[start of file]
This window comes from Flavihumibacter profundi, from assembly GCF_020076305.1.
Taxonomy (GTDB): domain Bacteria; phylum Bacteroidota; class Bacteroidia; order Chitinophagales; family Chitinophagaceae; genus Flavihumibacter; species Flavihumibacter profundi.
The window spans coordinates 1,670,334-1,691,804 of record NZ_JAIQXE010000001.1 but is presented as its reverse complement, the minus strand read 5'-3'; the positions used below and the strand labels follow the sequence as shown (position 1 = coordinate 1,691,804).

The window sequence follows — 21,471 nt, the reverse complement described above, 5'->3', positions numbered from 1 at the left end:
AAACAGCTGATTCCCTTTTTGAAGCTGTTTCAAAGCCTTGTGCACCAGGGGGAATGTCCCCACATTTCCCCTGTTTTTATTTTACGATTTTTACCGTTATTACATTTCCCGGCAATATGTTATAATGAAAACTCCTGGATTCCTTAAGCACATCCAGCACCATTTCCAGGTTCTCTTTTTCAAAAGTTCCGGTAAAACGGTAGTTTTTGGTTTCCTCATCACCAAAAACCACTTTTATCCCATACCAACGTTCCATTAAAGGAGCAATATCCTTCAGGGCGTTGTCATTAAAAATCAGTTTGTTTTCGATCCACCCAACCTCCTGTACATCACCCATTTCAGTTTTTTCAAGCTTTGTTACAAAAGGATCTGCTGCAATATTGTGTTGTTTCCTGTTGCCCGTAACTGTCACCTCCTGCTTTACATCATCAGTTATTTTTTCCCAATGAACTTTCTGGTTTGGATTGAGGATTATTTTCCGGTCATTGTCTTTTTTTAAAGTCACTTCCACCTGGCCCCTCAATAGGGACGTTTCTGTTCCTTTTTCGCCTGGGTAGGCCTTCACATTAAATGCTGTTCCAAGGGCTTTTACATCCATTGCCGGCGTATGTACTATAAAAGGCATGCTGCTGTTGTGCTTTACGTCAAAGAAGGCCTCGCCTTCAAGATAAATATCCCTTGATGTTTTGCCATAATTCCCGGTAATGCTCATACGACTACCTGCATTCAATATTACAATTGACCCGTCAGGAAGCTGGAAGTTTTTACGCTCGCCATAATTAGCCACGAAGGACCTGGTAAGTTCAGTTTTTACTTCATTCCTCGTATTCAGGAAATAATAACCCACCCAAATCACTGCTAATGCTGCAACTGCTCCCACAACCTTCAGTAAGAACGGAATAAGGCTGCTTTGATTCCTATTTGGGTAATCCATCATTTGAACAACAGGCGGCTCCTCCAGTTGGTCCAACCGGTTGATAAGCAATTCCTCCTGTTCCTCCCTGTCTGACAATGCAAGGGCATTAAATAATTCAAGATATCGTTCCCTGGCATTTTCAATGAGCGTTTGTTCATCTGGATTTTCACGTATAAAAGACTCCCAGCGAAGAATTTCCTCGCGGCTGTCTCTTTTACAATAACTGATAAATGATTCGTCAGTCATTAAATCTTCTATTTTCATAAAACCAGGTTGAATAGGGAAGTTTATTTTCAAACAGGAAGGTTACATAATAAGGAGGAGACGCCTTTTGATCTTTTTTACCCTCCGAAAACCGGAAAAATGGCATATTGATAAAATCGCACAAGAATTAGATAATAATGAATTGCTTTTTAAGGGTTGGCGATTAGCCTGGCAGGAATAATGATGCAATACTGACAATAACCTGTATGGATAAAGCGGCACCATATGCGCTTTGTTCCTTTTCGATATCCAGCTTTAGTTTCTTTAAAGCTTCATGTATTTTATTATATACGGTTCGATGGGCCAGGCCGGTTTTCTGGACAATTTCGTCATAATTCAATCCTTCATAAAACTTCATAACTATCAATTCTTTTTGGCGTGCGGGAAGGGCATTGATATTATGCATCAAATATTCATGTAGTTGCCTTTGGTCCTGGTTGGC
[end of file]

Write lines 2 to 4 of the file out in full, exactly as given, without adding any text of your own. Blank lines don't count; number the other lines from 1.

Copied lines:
Taxonomy (GTDB): domain Bacteria; phylum Bacteroidota; class Bacteroidia; order Chitinophagales; family Chitinophagaceae; genus Flavihumibacter; species Flavihumibacter profundi.
The window spans coordinates 1,670,334-1,691,804 of record NZ_JAIQXE010000001.1 but is presented as its reverse complement, the minus strand read 5'-3'; the positions used below and the strand labels follow the sequence as shown (position 1 = coordinate 1,691,804).

The window sequence follows — 21,471 nt, the reverse complement described above, 5'->3', positions numbered from 1 at the left end: